For the uninitiated, a zeer pot is a device for evaporative cooling that keeps your veggies fresh for a time period of at least two weeks. Prevalent in many rural areas in Middle East and Africa, the ingenious contrived appliance fits two pots with one inside the other. These preferably terracotta-made containers have a filling of wet sand between them – which allows the inner pot to be cool by virtue of the protective thermal mass of sand.
In essence, when a zeer pot is kept in a strategic shaded place, the soft breezes traversing through the space causes the evaporation of the water (from the wet sand) to chill the outer surface of the container. As expected, a constant wind flow is more preferable (like from cooling fans), with motional air’s capacity to lower the temperature of the inner pot to a substantially low level of 4 degrees Centigrade (or 40 degrees Fahrenheit).
The ‘natural’ tendencies of the zeer pot indeed makes it a sustainable, low impact appliance that eschews any direct requirement of electricity in contrast to a conventional refrigerator. And, the best part is – you make your very own advanced zeer pot, courtesy of Instructables user Berkana.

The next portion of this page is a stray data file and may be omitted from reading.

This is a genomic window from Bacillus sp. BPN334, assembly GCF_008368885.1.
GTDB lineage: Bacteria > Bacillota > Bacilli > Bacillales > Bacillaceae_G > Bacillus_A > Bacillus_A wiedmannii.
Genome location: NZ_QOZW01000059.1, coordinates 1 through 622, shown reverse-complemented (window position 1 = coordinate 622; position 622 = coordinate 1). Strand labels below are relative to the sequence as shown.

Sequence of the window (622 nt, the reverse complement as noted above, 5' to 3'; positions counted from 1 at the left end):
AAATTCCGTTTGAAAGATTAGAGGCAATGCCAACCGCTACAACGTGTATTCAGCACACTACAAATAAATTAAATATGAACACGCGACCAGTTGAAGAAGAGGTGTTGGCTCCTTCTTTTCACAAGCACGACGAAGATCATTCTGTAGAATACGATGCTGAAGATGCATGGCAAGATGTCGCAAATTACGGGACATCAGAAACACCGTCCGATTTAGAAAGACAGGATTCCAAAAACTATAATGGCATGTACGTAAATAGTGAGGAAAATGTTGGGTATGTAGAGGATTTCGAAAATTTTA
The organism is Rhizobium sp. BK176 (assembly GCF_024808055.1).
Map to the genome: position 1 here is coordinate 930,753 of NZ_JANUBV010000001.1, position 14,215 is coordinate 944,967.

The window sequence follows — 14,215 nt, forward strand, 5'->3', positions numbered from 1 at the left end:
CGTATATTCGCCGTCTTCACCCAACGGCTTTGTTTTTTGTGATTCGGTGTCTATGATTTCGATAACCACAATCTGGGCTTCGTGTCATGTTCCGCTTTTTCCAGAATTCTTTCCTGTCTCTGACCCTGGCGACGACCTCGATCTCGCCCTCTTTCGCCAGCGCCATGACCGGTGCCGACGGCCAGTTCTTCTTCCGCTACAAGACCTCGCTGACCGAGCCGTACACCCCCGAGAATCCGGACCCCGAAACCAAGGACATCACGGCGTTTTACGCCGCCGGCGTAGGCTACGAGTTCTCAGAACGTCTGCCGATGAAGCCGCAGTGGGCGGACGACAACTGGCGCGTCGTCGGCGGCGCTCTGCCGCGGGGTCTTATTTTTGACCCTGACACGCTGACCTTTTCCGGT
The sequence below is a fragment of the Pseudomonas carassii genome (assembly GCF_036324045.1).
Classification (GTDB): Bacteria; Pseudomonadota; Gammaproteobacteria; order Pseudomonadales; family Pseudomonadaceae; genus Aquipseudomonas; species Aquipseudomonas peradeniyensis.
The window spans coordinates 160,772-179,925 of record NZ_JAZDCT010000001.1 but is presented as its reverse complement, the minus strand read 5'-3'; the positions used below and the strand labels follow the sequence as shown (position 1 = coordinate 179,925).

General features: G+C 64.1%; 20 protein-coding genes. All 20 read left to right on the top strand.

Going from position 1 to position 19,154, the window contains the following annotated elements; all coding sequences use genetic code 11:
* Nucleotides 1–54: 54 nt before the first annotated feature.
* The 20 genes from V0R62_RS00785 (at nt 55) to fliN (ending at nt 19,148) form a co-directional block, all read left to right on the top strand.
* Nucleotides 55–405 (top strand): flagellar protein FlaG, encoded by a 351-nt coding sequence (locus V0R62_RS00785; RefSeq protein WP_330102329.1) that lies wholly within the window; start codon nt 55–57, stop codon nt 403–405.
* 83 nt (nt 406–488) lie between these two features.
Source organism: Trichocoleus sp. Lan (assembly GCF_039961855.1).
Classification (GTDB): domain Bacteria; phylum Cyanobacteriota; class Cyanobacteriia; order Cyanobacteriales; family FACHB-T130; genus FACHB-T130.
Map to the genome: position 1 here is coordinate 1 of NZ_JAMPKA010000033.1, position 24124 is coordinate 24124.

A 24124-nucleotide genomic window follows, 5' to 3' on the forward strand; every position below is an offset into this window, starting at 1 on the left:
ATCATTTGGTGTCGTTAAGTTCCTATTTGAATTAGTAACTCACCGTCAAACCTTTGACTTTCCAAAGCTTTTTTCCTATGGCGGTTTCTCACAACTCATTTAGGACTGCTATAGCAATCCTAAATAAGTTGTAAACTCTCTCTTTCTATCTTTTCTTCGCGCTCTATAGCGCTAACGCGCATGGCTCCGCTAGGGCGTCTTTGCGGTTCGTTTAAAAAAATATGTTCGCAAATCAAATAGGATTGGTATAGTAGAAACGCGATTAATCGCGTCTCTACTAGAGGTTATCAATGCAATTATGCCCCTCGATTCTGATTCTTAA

Anyhow, before starting out with the project, you should understand the objective of the endeavor is to make an efficient zeer pot, as opposed to a low-cost but lacking-in-quality specimen. To that end, there are variety of materials and tools needed for the DIY enterprise, which includes – unglazed terracotta pots, heavy duty planter caddy (for the base), silicone sealant, glass pot lid, sandpapers, sand and even a refrigerator thermometer.
Our resourceful DIYer has also noted that both direct sunlight and high humidity can ruin the effectiveness of the home-made appliance. And since we brought up efficiency, medium sized zeer pots are always more effective than a large singular zeer pot due to the physical ratio of surface area to volume.
Check out the detailed step-by-step instructions from this Instructables link.